He wanted to be sure he knew how the end of the second bonus sprint would be as well as going into the turn at top speed felt like. As the rest of the Metromint team was half way up the hills toward Occidental, Freddie came back down at top speed, and headed back to Hwy 1 to do it all over again. He caught the rest of us as we were descending down into Occidental, where we all stopped for some coffee, imagine that.
PEZ: Where will the Tour be won or lost?
Freddie: The individual time trial in Solvang. George, Dave, Levi will all be gunning for it. It will be difficult for the climbers and sprinters.
Cows…cows are good.
PEZ: What are your thoughts on not having the San Francisco Grand Prix?
Freddie: It’s a big shame for the City and the community at large that this race isn’t able to continue, from the spectators to the business owners in San Francisco—everyone has lost. It brought over 500k people to the city for an entire day-how amazing is that? It’s sad to see that government and local politics had the power to shut it down.
PEZ: How is the coffee business going?
Freddie: The coffee is really going strong and with its alliance to the Fast Freddie Foundation, we have focused it on being a product for the foundation to sell and use for raising money for members of the community to hold cycling clinics and other events. As everyone knows, cycling and coffee just go hand in hand with the culture and community, it’s a boost for the individual. I am still quite passionate about it and love that it is able to help the community at the same time, please go to www.fastfreddiecoffee.com to learn more.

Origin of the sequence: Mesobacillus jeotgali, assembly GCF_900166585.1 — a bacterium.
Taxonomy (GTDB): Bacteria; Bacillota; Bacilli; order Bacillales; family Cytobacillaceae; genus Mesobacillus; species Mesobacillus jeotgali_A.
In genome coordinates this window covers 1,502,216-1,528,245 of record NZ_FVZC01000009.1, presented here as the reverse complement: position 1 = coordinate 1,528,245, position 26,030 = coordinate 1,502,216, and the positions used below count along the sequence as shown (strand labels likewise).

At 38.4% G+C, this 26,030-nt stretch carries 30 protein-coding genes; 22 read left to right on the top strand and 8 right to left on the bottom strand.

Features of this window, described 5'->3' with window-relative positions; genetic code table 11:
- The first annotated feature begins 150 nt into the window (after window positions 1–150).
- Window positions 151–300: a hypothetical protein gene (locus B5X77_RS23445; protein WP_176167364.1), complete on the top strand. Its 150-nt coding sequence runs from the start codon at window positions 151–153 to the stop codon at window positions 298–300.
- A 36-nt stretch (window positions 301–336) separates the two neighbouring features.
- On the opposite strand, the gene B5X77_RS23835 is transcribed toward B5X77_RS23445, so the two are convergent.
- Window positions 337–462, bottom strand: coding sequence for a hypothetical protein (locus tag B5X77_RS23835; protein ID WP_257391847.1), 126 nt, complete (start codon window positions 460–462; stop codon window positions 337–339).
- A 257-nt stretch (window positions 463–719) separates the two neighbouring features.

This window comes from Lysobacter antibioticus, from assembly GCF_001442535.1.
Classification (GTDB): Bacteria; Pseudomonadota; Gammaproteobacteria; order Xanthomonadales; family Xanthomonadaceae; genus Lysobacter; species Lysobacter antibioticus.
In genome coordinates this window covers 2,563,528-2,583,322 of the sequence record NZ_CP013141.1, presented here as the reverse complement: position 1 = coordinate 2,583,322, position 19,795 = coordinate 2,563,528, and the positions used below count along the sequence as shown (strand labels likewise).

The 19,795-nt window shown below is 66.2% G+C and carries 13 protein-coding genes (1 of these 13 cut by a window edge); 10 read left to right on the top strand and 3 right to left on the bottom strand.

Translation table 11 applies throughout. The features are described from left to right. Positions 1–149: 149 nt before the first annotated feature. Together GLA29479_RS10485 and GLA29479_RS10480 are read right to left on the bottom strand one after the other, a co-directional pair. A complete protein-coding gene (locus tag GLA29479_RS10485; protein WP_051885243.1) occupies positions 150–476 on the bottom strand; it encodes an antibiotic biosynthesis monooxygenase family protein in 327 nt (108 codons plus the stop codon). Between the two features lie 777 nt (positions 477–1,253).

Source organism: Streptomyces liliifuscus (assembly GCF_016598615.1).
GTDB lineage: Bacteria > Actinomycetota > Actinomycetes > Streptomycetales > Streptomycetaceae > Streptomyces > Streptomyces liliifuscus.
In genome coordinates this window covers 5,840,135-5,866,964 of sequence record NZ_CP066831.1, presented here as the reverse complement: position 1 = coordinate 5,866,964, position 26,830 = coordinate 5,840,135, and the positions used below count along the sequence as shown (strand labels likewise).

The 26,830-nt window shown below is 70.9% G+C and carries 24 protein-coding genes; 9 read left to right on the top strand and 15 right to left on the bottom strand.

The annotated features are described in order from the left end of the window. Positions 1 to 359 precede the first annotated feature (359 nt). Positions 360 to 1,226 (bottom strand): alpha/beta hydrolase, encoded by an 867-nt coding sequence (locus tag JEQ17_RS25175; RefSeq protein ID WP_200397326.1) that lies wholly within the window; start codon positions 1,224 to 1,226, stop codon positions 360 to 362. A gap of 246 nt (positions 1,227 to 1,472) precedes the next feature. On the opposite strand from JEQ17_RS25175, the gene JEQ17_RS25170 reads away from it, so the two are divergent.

Freddie cheeses for himself.
PEZ: Do you ever get bored?
Freddie: I need a lot of challenges and other things to push me, from the Foundation to getting involved in the community, it’s just my personality. Everything that I am involved with outside of racing is typically revolves around cycling in some way or another…
PEZ: How has cycling changed since you started?